A loss of function of Shank3, a scaffolding protein at excitatory synapses, is associated with autism spectrum disorder (ASD) (Betancur and Buxbaum, Mol. Autism, 2013). Animal models of Shank3 loss have revealed various changes in synaptic function and an imbalance between excitation and inhibition within brain circuits (Lee et al., Front. Cell Neurosci., 2015; Speed et al., J. Neurosci., 2015). However, the cellular mechanisms that underlie these deficits are not yet fully understood. Understanding Shank3 function in the brain is critical for gaining insight into forms of ASD linked to Shank3 mutations. Typically, Shank3 may play a role in compensatory mechanisms — known as homeostatic plasticity mechanisms — that maintain stable function in the developing brain in the face of destabilizing challenges and changes (Turrigiano and Nelson, Nat. Rev. Neurosci., 2004). In a recent study supported in part by a SFARI Research Award, SFARI Investigator Gina Turrigiano and her colleagues further explored how Shank3 mediates synaptic plasticity and showed that changes in phosphorylation state are important in this process (Wu et al., eLife, 2022).
One type of homeostatic plasticity mechanism in the brain, termed synaptic scaling, allows excitatory synapses to increase (scale up) or decrease (scale down) their strength in response to changes in neuronal activity, which ultimately helps maintain the proper excitation–inhibition balance within brain circuits. Shank3 is essential for synaptic scaling up, as previously demonstrated by Turrigiano and her colleagues (Tatavarty et al., Neuron, 2020). In their recent study, they used mass spectrometry–based proteomics in rodent neocortical neurons to show that Shank3 can be phosphorylated and dephosphorylated to regulate homeostatic synaptic plasticity in both directions. Their findings revealed that hypophosphorylation of Shank3, through a process dependent on protein phosphatase 2A, is critical for maintaining increased postsynaptic strength during scaling up and that the function of Shank3 is dynamically modulated by its phosphorylation state to switch it from scaling up to scaling down. These findings offer clues as to how Shank3 loss could contribute to synaptic and circuit dysfunction in the brains of individuals with ASD.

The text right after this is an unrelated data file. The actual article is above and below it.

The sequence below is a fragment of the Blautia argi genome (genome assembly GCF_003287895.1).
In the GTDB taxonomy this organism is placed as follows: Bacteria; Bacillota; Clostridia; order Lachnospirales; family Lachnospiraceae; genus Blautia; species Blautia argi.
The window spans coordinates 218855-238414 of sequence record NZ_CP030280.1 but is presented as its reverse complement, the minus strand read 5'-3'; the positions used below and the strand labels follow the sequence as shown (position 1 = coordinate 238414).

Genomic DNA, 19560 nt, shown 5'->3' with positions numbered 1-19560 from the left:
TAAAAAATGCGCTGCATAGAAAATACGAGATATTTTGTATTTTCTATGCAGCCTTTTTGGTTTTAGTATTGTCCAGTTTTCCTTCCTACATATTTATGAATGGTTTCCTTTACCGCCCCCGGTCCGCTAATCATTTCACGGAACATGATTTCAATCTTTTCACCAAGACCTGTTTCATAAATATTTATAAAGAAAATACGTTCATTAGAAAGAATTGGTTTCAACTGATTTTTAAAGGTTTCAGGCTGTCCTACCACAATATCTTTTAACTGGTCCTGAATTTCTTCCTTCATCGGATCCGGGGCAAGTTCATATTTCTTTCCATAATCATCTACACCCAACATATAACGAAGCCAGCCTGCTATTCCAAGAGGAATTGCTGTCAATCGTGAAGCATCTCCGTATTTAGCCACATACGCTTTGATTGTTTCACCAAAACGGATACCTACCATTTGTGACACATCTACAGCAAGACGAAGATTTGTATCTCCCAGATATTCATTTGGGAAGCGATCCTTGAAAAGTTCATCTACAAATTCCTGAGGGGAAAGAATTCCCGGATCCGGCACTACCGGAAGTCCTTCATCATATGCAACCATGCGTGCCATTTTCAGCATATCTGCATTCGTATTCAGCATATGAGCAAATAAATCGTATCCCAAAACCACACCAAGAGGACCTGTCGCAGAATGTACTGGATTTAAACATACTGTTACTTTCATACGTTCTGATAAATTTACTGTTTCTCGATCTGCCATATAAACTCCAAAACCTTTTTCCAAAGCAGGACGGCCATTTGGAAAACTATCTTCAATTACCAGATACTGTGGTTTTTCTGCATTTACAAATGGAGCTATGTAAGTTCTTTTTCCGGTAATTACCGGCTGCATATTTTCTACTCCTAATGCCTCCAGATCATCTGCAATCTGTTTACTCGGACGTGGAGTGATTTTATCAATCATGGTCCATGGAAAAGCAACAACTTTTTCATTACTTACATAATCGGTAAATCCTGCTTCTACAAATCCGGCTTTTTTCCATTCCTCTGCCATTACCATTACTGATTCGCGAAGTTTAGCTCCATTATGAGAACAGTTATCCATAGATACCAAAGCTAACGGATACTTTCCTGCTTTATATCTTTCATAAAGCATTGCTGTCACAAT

A bidirectional switch in the Shank3 phosphorylation state biases synapses toward up or down scaling.
Wu C.-H., Tatavarty V., Beltran P.M.J., Guerrero A., Keshishian H., Krug K., MacMullan M.A., Li L., Carr S.A., Cottrell J.R., Turrigiano G.